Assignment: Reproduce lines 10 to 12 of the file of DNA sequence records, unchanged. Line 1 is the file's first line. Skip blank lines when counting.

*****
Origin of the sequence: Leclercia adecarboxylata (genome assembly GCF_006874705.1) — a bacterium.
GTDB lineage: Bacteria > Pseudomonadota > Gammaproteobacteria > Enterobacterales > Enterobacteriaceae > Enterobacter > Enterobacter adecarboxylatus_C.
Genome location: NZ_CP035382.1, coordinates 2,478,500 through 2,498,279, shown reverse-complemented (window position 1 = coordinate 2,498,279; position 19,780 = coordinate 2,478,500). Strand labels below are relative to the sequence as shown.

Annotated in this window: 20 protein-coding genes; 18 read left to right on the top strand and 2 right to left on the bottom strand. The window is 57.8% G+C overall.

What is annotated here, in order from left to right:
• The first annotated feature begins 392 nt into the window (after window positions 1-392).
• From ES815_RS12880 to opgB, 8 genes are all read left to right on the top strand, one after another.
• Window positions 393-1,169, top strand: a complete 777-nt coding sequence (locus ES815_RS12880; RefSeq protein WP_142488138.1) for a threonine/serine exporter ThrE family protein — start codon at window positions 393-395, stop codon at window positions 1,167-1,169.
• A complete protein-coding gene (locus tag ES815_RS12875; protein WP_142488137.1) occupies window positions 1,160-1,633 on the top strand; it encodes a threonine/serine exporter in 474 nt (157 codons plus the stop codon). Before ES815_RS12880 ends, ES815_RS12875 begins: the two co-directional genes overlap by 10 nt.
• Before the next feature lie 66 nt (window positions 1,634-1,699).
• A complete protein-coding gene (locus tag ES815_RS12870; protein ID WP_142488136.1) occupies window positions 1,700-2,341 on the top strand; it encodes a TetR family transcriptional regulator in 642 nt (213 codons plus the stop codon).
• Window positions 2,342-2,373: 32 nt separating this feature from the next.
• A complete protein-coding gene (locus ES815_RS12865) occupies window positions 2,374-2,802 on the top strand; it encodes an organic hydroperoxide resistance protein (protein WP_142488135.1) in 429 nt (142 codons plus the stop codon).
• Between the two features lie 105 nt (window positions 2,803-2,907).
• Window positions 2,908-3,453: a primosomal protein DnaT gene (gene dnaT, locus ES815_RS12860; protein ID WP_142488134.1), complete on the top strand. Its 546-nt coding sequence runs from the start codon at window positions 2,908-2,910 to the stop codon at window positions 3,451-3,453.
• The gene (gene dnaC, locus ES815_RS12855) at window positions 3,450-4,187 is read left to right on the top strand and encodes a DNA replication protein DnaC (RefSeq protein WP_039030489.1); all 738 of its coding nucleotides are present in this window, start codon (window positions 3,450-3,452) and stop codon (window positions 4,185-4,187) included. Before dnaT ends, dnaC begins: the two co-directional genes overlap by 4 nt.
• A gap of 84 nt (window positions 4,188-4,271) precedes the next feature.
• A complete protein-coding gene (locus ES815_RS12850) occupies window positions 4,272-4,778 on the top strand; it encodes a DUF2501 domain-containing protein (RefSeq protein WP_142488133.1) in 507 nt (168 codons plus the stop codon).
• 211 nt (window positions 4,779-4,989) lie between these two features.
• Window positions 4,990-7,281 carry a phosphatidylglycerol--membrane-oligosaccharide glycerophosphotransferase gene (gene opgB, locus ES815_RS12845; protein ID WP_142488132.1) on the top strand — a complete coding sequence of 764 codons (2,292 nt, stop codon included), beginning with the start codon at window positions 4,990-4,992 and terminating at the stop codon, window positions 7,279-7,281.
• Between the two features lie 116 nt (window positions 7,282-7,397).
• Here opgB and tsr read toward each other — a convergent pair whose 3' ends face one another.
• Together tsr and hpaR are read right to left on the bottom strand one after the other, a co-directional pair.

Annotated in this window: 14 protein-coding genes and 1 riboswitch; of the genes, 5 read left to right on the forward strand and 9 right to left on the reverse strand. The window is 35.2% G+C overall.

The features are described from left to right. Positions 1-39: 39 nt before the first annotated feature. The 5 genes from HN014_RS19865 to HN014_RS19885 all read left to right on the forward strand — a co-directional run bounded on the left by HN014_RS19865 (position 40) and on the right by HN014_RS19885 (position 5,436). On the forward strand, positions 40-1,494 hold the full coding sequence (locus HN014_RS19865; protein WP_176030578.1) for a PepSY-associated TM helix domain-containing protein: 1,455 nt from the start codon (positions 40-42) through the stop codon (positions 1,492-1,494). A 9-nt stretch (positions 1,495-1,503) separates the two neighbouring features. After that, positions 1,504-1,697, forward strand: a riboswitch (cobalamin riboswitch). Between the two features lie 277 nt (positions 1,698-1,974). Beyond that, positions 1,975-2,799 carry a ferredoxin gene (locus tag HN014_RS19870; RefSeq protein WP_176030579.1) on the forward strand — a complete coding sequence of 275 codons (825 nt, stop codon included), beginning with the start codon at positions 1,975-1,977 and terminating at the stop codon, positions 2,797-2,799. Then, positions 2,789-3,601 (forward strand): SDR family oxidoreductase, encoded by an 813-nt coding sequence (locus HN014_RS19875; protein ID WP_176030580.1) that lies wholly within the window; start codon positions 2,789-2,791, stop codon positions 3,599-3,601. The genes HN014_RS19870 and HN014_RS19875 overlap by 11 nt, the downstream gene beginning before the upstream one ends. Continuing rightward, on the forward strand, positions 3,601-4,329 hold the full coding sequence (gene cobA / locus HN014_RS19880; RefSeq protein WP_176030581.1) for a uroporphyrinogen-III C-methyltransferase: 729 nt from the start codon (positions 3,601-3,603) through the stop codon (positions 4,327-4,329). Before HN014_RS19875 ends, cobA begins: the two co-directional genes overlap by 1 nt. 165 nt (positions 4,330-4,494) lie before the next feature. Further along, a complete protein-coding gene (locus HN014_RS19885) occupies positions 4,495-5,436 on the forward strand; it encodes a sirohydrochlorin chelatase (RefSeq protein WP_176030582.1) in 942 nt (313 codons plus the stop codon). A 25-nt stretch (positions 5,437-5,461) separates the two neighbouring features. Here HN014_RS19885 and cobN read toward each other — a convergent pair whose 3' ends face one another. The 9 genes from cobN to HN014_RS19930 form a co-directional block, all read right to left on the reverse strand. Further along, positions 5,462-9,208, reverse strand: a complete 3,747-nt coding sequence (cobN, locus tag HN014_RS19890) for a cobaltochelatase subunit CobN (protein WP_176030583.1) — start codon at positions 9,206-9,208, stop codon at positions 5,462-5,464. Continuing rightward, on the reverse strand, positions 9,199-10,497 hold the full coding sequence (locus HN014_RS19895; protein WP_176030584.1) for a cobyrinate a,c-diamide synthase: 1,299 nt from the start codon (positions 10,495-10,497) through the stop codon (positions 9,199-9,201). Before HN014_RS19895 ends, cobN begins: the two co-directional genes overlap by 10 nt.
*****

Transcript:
• Before the next feature lie 66 nt (window positions 1,634-1,699).
• A complete protein-coding gene (locus tag ES815_RS12870; protein ID WP_142488136.1) occupies window positions 1,700-2,341 on the top strand; it encodes a TetR family transcriptional regulator in 642 nt (213 codons plus the stop codon).
• Window positions 2,342-2,373: 32 nt separating this feature from the next.